At the DNC funding event, Obama gave a glimpse of his intended strategy.

He said:

"What I'd like to do is have a meeting whereby I am sitting with the Republicans, sitting with the Democrats, sitting with health care experts and let's just go through these bills -- their ideas, our ideas. Let's walk through them in a methodical way, so that the American people can see and compare what makes the most sense. And then I think that we have got to move forward on a vote. We have got to move forward on a vote."

What, exactly, does this mean? The idea of a genuinely bipartisan health bill is defunct. Since the Democratic Congressional Leadership does not have the stomach to go back and renegotiate from scratch, point by point with Senators Lieberman, Nelson, et al, the only way to get a bill is to follow Pelosi's strategy and pass a decent measure with 51 votes. But Obama seems wedded to the illusion that Republicans are actually interested in reasoning together -- as opposed to doing whatever they can to crush him.

Last night, Obama showed his hand. Speaking on CBS 60 Minutes, just before the Super Bowl, he said that he will hold a televised summit with the Republicans, after the February recess.

"If we can go, step by step, through a series of these issues and arrive at some agreements, then, procedurally, there's no reason why we can't do it a lot faster [than] the process took last year."

So the president is doubling down. It may be, as was said of Obama during the campaign, that he is playing chess while everyone else is playing checkers; that this is all a cleverly designed plan to go the last mile with the Republicans, smoke out their petty obstructionism for all to see, and then lead as a tough partisan.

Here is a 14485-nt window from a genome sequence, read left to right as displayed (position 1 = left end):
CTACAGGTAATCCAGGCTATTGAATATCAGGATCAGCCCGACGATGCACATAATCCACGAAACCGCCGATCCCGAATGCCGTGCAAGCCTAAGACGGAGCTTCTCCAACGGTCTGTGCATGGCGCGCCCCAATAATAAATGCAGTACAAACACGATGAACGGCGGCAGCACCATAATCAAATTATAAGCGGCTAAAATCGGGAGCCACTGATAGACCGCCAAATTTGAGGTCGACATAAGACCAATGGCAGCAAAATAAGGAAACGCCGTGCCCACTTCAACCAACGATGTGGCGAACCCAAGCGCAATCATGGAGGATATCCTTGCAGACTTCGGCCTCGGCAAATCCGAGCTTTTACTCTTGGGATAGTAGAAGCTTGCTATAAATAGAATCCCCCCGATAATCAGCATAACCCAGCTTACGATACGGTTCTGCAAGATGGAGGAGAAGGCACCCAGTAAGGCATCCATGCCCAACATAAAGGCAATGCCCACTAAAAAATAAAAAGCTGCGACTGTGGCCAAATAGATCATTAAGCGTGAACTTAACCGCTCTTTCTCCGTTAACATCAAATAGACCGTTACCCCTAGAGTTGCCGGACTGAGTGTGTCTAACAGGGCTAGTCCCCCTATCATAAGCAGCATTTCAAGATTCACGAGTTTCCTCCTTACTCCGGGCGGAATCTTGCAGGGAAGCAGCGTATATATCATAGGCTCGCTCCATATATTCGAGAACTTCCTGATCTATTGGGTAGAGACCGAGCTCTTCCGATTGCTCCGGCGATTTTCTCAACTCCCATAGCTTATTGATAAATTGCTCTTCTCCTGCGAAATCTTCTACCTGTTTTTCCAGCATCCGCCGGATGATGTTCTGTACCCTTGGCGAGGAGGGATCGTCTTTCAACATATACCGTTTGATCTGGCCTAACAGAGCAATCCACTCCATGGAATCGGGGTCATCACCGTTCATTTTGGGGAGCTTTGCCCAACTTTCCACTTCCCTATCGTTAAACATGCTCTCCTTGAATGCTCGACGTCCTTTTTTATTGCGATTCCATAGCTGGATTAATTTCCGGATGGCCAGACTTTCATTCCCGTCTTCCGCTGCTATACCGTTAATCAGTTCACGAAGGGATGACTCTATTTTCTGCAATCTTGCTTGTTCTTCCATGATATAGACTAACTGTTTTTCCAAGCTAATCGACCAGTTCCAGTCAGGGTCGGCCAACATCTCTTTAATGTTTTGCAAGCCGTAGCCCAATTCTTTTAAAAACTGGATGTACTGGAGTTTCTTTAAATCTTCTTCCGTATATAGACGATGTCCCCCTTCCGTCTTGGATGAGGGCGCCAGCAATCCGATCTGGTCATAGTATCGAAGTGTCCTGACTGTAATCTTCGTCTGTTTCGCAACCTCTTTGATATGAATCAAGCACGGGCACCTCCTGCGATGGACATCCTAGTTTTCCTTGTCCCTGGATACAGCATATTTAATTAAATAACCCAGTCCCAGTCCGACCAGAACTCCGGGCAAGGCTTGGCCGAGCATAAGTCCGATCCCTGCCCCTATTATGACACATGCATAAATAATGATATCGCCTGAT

Perhaps Barack Obama as Clark Kent is just biding his time before he at last comes out as Superman. If this works, I will be the first to cheer. But I can't imagine this summit producing a breakthrough, either of legislative compromise or of effective shaming.

For sheer comic relief, the most telling story of the week was Rahm Emanuel's apology. A Wall Street Journal reporter, Peter Wallsten, got hold of Jane Hamsher's classic blog post from August about Liberals in the Rahm's Veal Pen, did some more reporting, and quoted Emanuel as calling Democratic activists who were putting pressure on Blue Dogs (to support the Obama health plan!) as "fucking retarded."

So Rahm issued a rare apology -- to Tim Shriver, chief executive of the Special Olympics.

He apologized for using the "R-word," (he is beyond apology on the F-word) slurring people with developmental disabilities as "retards." And he will meet with outraged officials of that organization who have a campaign to discourage use of the R-word.

According to the folks at the Special Olympics:

"The meeting will be a face-to-face discussion with Rahm Emanuel about the suffering and pain of people with intellectual disabilities that is perpetuated by the use of the terms "retard" and "retarded" as well as the damage that can be done by the casual use of the R-word - even if it is not directed toward people with intellectual disabilities."

It's good to see Emanuel apologize at all. I wonder when he will apologize for slurring the party base.

Robert Kuttner is co-editor of The American Prospect.